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Yuan Zhi – Polygala tenuifolia

Polygala Tenuifloria

by Matt Van Dyke, EAMP

Just though I’d share with you my love for Polygala tenuifolia, or Yuan Zhi,(遠志), a truly incredible herb. 🙂

Here’s why I love it so:

Yuan Zhi, in Chinese Medicine, is in the category called ‘nourish the heart and calm the spirit’. No surprise then that this herb activates the heart and lung meridian, and helps treat insomnia, anxiety, and restlessness. What I love about this herb is that it also treats forgetfullness and inability to concentrate. Studies have shown that it produces memory-enhancing effects and cognitive improvement in healthy adults and elderly. An herbal nootropic! (Nootropic: a substance that enhances cognition and memory and facilitates learning) Although I haven’t seen any trials, this herb is often used for add or adhd in kids as well. Makes sense, as Chinese herbal formulas for add and adhd tend toward sedation rather than stimulation, which is the Western approach.

Another reason I like this herb so much is that it helps to clear phlegm. Who, in our damp corner of the Pacific Northwest, doesn’t need a little drying out? This phlegm could manifest in the lung, for example, with a productive cough; or it could manifest in the brain with such conditions as emotional disorientation or seizures.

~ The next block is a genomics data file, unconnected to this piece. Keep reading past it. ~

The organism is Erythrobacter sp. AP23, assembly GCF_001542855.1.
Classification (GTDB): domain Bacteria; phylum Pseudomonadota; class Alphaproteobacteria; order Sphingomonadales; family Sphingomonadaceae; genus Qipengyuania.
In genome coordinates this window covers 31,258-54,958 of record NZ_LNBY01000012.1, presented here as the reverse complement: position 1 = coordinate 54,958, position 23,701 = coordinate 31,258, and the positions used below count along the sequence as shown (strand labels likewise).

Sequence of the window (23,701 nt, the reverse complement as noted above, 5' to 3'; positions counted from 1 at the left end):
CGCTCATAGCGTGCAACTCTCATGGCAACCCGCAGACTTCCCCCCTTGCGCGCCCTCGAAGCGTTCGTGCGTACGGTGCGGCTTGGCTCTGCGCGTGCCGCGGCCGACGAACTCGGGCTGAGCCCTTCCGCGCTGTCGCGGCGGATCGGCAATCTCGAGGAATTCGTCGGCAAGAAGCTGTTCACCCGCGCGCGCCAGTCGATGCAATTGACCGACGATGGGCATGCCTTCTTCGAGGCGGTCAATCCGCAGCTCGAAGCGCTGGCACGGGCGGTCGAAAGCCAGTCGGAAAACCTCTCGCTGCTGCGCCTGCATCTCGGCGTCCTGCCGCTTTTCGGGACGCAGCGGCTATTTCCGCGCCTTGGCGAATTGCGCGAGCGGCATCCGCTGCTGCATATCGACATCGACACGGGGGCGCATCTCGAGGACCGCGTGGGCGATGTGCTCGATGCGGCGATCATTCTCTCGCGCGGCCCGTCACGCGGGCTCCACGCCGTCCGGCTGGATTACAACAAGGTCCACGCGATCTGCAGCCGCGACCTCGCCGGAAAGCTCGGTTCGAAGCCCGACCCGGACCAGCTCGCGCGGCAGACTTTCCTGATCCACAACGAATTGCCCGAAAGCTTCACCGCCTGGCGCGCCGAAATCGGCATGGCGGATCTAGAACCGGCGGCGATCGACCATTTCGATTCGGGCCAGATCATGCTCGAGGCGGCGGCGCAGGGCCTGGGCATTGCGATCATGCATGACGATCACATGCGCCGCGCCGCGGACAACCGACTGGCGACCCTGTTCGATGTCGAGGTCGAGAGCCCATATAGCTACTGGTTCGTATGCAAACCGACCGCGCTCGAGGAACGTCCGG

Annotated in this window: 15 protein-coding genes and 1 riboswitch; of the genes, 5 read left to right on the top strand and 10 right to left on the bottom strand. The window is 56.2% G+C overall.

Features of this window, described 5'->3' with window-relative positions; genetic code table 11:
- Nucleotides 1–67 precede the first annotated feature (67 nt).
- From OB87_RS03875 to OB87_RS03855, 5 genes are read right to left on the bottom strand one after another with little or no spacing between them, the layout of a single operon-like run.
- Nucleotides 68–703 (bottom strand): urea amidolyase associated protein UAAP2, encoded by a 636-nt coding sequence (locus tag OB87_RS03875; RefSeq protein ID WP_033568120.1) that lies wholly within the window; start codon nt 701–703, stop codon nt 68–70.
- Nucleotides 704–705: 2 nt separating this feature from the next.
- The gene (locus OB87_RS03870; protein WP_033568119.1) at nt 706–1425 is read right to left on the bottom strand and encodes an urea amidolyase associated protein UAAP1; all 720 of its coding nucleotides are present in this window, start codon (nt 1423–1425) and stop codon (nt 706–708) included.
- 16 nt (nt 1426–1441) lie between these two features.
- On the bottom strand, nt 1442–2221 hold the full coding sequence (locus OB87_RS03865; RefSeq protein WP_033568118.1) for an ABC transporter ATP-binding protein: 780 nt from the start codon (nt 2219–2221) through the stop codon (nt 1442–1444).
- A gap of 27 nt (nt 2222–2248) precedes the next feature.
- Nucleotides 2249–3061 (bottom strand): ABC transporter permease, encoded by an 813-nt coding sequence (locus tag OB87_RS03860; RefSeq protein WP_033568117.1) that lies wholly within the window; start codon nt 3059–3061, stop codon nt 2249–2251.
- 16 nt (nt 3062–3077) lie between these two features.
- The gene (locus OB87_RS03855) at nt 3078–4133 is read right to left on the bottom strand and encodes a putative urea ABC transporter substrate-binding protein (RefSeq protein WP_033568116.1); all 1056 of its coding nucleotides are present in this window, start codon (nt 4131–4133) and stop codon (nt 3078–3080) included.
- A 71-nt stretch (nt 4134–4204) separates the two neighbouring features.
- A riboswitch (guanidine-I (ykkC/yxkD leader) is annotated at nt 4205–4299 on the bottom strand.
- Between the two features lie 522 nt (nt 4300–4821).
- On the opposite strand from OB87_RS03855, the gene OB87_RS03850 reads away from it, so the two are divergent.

Some cautions, however. Please seek the advice of a competent herbalist if you want to use this herb, or any herb, safely. If you take this herb for a long period of time, you might want to think about using the honey-fried version, or taking with licorice root, as this will protect your stomach from it’s drying effects. Also, if you have a history of gastritis, or peptic or duodenal ulcers, then this herb is not a good choice. This herb is a diuretic, so make sure you have good fluid and electrolyte intake. And finally! Yuan Zhi stimulates uterine contractions, so, if you’re pregnant and you’re ready to have a baby, then this herb could be helpful, but if you’re pregnant and you’re not ready to have a baby, then hold off.

If you would like to schedule an herbal consultation or acupuncture session with me, you can go to

Lee J.-Y., Kim K.Y., Shin K.Y., Won B.Y., Jung H.Y., Suh Y.H. (2009). “Effects of BT-11 on memory in healthy humans”. Neuroscience Letters 454 (2): 111–114. doi:10.1016/j.neulet.2009.03.024. PMID 19429065.

Shin K.Y., Lee J.-Y., Won B.Y., Jung H.Y., Chang K.-A., Koppula S., Suh Y.-H. (2009). “BT-11 is effective for enhancing cognitive functions in the elderly humans”. Neuroscience Letters 465 (2): 157–159. doi:10.1016/j.neulet.2009.08.033.


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